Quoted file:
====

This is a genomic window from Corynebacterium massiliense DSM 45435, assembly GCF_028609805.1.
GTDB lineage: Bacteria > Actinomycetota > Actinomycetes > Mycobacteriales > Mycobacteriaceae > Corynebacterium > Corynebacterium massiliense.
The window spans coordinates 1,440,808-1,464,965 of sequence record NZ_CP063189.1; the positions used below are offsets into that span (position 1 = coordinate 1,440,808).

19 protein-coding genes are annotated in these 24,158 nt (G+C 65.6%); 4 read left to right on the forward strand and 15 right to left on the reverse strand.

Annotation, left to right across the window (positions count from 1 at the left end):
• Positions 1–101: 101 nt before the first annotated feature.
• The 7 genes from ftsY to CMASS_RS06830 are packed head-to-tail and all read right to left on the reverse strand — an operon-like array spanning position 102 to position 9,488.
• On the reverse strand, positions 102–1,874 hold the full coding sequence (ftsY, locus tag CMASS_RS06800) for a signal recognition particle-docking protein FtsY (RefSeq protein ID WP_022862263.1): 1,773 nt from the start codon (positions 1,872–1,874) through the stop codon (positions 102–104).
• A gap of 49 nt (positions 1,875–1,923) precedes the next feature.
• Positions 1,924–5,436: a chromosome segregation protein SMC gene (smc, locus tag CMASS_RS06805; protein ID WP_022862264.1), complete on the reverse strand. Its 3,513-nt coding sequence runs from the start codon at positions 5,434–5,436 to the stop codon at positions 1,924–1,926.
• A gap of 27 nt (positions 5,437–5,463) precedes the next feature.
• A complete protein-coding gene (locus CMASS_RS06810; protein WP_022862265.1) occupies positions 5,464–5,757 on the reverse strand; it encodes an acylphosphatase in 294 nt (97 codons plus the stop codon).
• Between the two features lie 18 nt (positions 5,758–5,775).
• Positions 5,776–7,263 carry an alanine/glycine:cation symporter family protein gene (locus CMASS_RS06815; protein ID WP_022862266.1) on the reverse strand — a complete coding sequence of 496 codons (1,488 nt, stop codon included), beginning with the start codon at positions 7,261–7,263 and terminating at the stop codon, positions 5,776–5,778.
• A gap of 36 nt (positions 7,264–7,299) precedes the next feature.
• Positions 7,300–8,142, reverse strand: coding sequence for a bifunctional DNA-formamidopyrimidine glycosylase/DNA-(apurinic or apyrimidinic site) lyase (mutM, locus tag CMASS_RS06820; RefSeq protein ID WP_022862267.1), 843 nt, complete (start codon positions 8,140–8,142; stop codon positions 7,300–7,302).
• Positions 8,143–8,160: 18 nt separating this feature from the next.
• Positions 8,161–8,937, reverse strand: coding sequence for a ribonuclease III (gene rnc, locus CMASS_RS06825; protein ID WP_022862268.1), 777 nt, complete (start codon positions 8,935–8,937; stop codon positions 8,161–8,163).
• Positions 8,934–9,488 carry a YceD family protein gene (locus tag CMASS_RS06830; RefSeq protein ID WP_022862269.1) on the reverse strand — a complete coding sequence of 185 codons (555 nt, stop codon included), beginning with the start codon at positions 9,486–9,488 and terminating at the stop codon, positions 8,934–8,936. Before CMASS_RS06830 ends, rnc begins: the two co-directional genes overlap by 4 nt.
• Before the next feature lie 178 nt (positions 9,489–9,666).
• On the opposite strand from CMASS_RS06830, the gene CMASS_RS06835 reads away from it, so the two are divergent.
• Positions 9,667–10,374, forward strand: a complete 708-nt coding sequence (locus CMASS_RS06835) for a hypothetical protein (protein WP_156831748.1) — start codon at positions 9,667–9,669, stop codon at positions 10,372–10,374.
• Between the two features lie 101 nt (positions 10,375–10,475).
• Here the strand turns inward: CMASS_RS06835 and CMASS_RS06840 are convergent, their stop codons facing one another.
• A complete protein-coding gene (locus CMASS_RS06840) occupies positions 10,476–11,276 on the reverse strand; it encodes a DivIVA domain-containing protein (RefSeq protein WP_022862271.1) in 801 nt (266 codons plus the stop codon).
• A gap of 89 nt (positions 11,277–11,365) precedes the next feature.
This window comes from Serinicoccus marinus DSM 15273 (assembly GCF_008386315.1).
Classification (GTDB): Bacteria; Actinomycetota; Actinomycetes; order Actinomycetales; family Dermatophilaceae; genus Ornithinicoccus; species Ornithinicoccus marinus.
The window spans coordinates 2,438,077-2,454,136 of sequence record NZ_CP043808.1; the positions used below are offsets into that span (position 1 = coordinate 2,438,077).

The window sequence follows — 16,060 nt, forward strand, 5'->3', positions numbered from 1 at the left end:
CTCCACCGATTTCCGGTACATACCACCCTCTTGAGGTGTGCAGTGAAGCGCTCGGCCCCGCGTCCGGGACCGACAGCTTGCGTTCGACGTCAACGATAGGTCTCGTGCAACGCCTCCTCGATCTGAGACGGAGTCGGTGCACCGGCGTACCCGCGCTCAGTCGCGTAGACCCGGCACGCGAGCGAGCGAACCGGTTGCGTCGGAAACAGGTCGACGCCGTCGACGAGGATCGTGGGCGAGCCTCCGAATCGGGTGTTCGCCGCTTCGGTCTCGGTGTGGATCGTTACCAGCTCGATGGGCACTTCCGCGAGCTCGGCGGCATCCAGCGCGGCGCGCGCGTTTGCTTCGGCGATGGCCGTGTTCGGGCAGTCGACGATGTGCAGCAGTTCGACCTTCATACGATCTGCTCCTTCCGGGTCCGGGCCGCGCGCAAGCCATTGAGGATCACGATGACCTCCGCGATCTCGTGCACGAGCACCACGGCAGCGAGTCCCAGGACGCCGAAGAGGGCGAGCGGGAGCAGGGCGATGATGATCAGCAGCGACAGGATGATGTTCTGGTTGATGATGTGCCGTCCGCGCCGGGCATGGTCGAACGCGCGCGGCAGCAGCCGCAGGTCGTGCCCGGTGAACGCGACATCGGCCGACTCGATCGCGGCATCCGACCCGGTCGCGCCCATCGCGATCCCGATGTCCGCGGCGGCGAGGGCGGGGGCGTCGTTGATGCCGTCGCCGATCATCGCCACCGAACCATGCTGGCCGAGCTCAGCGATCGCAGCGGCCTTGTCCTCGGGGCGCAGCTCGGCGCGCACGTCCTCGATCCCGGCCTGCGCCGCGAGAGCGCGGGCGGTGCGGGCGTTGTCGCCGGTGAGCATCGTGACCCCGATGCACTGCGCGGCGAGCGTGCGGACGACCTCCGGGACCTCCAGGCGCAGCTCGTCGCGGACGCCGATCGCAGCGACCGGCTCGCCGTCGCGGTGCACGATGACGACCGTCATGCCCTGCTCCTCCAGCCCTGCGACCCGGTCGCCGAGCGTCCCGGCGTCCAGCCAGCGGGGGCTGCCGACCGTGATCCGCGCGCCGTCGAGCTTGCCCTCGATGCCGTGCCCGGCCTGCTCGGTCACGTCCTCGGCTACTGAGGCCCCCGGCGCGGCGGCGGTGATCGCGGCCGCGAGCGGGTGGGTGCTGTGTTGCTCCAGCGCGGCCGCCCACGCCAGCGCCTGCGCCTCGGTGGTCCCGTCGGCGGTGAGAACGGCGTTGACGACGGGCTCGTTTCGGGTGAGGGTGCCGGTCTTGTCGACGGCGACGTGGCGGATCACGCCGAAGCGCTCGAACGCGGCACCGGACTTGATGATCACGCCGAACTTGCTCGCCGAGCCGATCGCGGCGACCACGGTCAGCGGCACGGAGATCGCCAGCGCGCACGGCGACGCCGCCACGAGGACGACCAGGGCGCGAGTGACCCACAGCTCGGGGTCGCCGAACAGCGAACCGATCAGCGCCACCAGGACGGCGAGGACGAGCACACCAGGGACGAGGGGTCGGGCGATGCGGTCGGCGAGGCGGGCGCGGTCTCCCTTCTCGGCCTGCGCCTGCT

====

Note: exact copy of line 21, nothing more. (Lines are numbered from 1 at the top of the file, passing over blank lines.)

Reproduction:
• On the opposite strand from CMASS_RS06830, the gene CMASS_RS06835 reads away from it, so the two are divergent.